Google published the Spotlight Stories on Android and iPhone, which features 360-degrees film. With the app available now in iOS, users of Apple devices can also enjoy its featured films, including the Windy Day by former filmmakers from Pixar. Three other stories are also available with the application, including Buggy Night, Help, and Duet (a film also directed by Fast and Furious director, Justin Lin).
However, it is still doubtful whether 360 immersive film will success or not. My concerns are as follows:
- The fatigue caused by long-time holding devices (iPhone, iPad and even Oculus Rift and other head-mounted displays. Traditional film allow people to sit on sofa, enjoying popcorns and soda meanwhile. But a `heavy’ device might frighten away many potential users.
- The question is: how to evaluate the immersive among phone, tablet, cardboard, Oculus Rift and so on? I believe phone < tablet < cardboard < Rift… but why?
- How much human efforts are put into the movies? With Google Jump, it is easy to manufacture 360 movies. Nevertheless, to gain vivid movie experience, much efforts should be made into cutting and stitching adjacent camera views.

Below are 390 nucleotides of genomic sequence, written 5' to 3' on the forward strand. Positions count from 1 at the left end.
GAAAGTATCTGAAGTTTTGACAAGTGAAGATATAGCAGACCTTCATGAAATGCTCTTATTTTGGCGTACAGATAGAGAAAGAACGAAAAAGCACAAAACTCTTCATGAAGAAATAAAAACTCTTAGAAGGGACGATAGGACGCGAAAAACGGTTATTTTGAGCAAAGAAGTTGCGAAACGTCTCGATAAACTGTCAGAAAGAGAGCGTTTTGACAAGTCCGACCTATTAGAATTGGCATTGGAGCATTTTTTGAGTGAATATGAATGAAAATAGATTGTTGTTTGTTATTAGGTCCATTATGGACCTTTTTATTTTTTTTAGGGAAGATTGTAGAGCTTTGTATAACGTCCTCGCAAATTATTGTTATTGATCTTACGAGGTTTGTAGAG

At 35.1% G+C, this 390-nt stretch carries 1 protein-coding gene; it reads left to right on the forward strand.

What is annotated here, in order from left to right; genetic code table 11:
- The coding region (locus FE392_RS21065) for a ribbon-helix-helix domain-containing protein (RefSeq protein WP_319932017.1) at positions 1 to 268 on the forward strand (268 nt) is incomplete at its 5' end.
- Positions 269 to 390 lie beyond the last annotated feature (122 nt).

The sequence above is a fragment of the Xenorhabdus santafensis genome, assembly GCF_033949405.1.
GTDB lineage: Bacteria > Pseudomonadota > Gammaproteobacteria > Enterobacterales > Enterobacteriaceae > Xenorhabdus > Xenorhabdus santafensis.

Anyway, Google still outlook a promising step towards future VR world.
This reminds me of a recent SIGGRAPH paper: High-Quality Streamable Free-Viewpoint Video by Microsoft. Collet et al. presented the first end-to-end solution to create high-quality freeviewpoint video encoded as a compact data stream. Their system records performances using a dense set of RGB and IR video cameras, generates dynamic textured surfaces, and compresses these to a streamable 3D video format. Four technical advances contribute to high fidelity and robustness: multimodal multi-view stereo fusing RGB, IR, and silhouette information; adaptive meshing guided by automatic detection of perceptually salient areas; mesh tracking to create temporally coherent subsequences; and encoding of tracked textured meshes as an MPEG video stream. Quantitative experiments demonstrate geometric accuracy, texture fidelity, and encoding efficiency. They release several datasets with calibrated inputs and processed results to foster future research.